Within days of President Joe Biden’s inauguration, Beijing was stoking the fire with a further crackdown in Hong Kong and bellicose warnings to Taiwan that any attempts at independence for Taipei would mean war.

Beijing also passed a law allowing its coast guard to use force to protect its interests in the South China and East China Seas. This compounds an already tense set of disputes that have seen China construct militarized islands and even set up two municipal units to govern the area it claims. China’s claim includes the waters and territories of the Philippines, Brunei, Malaysia, Vietnam, and Taiwan. Even Indonesia’s Natuna Islands are under Chinese pressure and incursions into its waters. More than half of global shipping tonnage passes through the strategic Strait of Malacca, Sunda Strait, and Lombok Strait, most of which moves on into the South China Sea. Without question the region is one of the most strategic waterways in the world. Beijing’s claims have been denied by the International Court in a 2016 ruling, its neighbors in the Western Pacific, and the United States, which conducts freedom of navigation operations with its own warships and those of its allies to deny those claims. With a new administration in the White House, there are a few potential flashpoints in the South China and East China Seas that Beijing might use to test American resolve to defend its allies and, thereby, shake regional confidence in the United States’ security guarantee. The disputed Scarborough Shoal and Thitu Island come to mind, as do Japan’s Senkaku Islands and Taiwan’s Pratas Island.

China has been in control of Scarborough Shoal since it seized the rocky outcrop and its rich fishing grounds in 2012. The area is claimed by the Philippines and Taiwan but has been surrounded and blockaded on a continuous basis by the China Coast Guard and Maritime Militia. China has long sought control over Scarborough Shoal as part of a “strategic triangle” in the South China Sea that also includes Woody Island in the Paracel Islands its outposts on the Spratly Islands. This would give Beijing radar and missile coverage over a large area of the South China Sea, but to date China has not built structures there as it has done in other areas it claims. If Beijing were to start to build one of its man-made, militarized islands there, it would trigger some real soul searching among the United States’ Pacific allies and in Washington itself.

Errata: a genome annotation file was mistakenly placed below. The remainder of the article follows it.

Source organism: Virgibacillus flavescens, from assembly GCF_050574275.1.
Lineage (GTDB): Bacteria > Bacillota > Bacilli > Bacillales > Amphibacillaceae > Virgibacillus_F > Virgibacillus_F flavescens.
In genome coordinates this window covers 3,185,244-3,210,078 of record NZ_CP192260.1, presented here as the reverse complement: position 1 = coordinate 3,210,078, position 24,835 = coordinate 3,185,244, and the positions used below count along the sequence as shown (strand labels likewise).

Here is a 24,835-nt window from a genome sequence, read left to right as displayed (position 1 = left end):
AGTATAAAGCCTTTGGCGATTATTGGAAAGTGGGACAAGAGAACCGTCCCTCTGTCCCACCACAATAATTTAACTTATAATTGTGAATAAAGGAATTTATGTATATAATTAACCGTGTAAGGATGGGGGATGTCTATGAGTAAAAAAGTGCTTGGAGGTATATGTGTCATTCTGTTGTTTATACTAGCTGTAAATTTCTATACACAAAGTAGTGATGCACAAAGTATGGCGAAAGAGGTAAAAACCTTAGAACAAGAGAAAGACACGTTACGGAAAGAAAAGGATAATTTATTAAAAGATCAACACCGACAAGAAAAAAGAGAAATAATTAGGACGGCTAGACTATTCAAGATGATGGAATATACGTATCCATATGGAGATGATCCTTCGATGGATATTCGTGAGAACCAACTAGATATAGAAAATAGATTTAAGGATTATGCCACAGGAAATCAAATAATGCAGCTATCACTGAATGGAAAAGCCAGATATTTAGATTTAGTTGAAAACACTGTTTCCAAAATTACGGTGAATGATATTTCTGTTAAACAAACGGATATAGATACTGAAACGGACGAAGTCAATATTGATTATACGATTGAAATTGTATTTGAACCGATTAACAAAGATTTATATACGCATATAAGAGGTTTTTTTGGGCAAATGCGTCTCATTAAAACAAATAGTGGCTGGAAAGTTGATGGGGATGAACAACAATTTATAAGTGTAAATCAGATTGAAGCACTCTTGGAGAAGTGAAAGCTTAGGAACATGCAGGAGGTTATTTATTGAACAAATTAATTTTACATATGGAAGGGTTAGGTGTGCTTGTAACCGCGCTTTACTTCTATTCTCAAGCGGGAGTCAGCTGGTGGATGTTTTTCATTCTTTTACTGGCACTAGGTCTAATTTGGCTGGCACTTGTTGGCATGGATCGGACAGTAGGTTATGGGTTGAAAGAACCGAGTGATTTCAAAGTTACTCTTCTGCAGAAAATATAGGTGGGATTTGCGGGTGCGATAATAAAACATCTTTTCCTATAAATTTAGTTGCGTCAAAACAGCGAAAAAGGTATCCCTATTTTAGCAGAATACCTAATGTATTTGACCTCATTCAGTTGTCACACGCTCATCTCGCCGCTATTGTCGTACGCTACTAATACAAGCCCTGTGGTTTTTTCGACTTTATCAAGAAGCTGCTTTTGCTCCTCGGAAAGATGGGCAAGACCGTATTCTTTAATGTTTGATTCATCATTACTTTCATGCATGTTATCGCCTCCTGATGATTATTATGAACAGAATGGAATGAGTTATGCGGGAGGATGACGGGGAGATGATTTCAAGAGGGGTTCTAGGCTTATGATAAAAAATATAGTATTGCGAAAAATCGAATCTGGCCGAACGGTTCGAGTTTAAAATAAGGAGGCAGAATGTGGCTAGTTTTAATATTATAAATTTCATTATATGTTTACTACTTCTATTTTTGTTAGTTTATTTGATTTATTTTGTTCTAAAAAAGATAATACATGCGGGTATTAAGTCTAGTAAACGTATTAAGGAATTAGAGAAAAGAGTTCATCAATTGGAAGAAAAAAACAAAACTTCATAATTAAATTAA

Thitu Island is on the edge of the Spratly group and located 480 kilometers west of Puerto Princesa City, Palawan. With a runway and a beaching ramp for resupply, it is the only Philippines-controlled island in the Spratlys that has a civilian population. There is also a small military presence on Thitu. In the last three years the Philippines started with planned repairs to the island’s runway, rebuilt the beaching ramp, and built a sheltered facility for Filipino fishermen. Fourteen miles away is the Chinese man-made militarized island complex of Subi Reef, home to a three-kilometer runway, hangars, radars, and missile shelters. Since Manila sought an enhanced presence on Thitu Island, it has been surrounded by dozens Chinese fishing vessels that do not have their nets in the water or their transponders on. They are believed to be part of China’s Maritime Militia, and are backed up by the China Coast Guard and, distantly, by Chinese warships. Late last month a Philippine fishing vessel was blocked from the island by a China Coast Guard ship—days after Beijing gave its coast guard permission to fire on foreign vessels if needed. In an era of hybrid warfare, China might just try using its fleet of shadowy Maritime Militia fishing boats to land forces on the lightly defended Thitu Island, similar to China’s occupation of the Paracel Islands in 1974. If so, the Philippines could very likely invoke its mutual defense treaty with the United States and ask for assistance in removing occupying Chinese troops from Thitu Island and restoring it to the Philippines’ control.